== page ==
Campaign Finance in Local Elections: An Eleven City Study, 1989-2007 contains campaign finance data for candidates in local elections held from 1989 to 2007 in the following cities: New York City (NY), Los Angeles (CA), Chicago (IL), San Francisco (CA), Seattle (WA), Miami (FL), Tampa (FL), Lexington (KY), Louisville (KY), Sacramento (CA), and Long Beach (CA). Data were also collected for the counties Hillsborough County/Tampa (FL) and Miami-Dade (FL). The study includes data on funds raised and spent, as well as candidate data and election returns, and both mayoral and city council races. Information was also collected on the size of the population of the candidates jurisdiction, the amount of political contributions and committee expenditures, whether the election was held in a publicly-funded city, and the outcome of the election. Demographic variables include candidate’s sex, race, political party, education, and occupation.
National Hospital Ambulatory Medical Care Survey, 2007 provides data from samples of patient records selected from emergency departments (EDs) and outpatient departments (OPDs) of a national sample of hospitals. The resulting national estimates describe the use of hospital ambulatory medical care services in the United States. For the 2007 survey, data were collected from 202 OPDs and 432 EDs. Among the variables included are age, race, and sex of the patient, reason for the visit, physician’s diagnoses, cause of injury, surgical procedures (OPDs only), medication therapy, and expected source of payment.
Prescription for Health Evaluation: Practice Information Form Data, 2005-2007, is part of the Prescription for Health initiative, funded by the Robert Wood Johnson Foundation. The initiative encourages primary care practice-based research networks to develop innovative strategies to change health risk behaviors (tobacco, alcohol, diet, exercise).
This file contains information about the following variables for study participants: practice type and ownership; characteristics of each clinician and non-clinician staff person; number of vacancies for clinicians and non clinicians; number of exam rooms and volume of office visits; average number of new patients per month; percentages of patients in various age, race, Hispanic origin, and payer categories; and the predominant type of payment arrangement with health plans.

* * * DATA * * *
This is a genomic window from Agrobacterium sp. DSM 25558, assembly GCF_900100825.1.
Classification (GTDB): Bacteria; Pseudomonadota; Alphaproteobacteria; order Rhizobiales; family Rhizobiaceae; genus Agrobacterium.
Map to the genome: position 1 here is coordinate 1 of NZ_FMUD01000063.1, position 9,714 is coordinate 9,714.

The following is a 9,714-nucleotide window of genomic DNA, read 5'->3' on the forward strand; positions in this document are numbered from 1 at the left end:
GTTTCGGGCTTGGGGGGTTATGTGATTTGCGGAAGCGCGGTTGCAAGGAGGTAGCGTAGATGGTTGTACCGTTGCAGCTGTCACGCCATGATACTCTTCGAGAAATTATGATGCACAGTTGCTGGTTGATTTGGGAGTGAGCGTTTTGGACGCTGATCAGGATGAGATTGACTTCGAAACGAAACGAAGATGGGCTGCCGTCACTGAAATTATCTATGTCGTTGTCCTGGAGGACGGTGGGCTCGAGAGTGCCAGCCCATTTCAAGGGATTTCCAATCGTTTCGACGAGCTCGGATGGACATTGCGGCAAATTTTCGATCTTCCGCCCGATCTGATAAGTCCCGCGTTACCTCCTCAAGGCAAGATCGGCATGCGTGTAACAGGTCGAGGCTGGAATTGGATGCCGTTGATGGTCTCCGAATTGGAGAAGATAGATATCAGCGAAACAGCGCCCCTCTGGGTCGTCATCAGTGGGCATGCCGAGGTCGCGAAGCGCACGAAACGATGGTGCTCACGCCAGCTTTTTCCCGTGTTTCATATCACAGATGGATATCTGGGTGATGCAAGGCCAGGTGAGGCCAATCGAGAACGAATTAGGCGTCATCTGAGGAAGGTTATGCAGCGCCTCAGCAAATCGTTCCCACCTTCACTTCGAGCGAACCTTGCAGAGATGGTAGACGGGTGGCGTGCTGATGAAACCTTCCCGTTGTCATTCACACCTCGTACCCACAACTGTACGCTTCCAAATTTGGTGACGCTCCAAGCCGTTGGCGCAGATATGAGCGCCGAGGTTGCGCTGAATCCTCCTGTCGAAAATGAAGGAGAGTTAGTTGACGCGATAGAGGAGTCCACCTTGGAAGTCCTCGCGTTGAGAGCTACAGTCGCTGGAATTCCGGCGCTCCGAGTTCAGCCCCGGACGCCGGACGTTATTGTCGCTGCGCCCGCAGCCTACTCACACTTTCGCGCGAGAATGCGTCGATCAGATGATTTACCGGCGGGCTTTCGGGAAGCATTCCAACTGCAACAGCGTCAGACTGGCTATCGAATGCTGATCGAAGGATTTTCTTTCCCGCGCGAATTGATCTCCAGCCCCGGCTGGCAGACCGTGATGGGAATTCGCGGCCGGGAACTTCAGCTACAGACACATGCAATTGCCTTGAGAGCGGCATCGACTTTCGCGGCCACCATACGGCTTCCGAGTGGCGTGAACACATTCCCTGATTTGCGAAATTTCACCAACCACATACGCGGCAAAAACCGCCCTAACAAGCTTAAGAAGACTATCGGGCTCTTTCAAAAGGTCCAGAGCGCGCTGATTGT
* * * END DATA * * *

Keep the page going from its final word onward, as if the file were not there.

This study is part of the Health and Medical Care Archive, the Data Archive of the Robert Wood Johnson Foundation.
Study of Family Life in Urban China, 1999, also referred to simply as the “Three-City Survey,” is a 1999 survey of urban residents in three large Chinese cities: Shanghai, Wuhan, and Xi’an. The study focused on the social and economic aspects of the family, particularly, the effects of economic reform on family life, cultural practices, and civic values.
New York City Community Health Survey, 2002 is a telephone survey conducted annually by the New York City Department of Health and Mental Hygiene (DOHMH). The CHS provides robust data on the health of New Yorkers, including neighborhood, borough and citywide estimates on a broad range of chronic diseases and behavioral risk factors.
The China Multi-Generational Panel Dataset, 1749-1909 is drawn from the population registers compiled by the Imperial Household Agency (neiwufu) in Shengjing, currently the northeast Chinese province of Liaoning, between 1749 and 1909. It provides 1.5 million triennial observations of more than 260,000 residents of approximately 628 communities. The population mainly consists of immigrants from North China who settled in rural Liaoning during the early eighteenth century, and their descendants. The data provide socioeconomic, demographic, and other characteristics for individuals, households, and communities, and record demographic outcomes such as marriage, fertility, and mortality. The data also record specific disabilities for a subset of adult males. This dataset is unique among publicly available population databases because of its time span, volume, detail, and completeness of recording, and because it provides longitudinal data not just on individuals, but on their households, descent groups, and communities.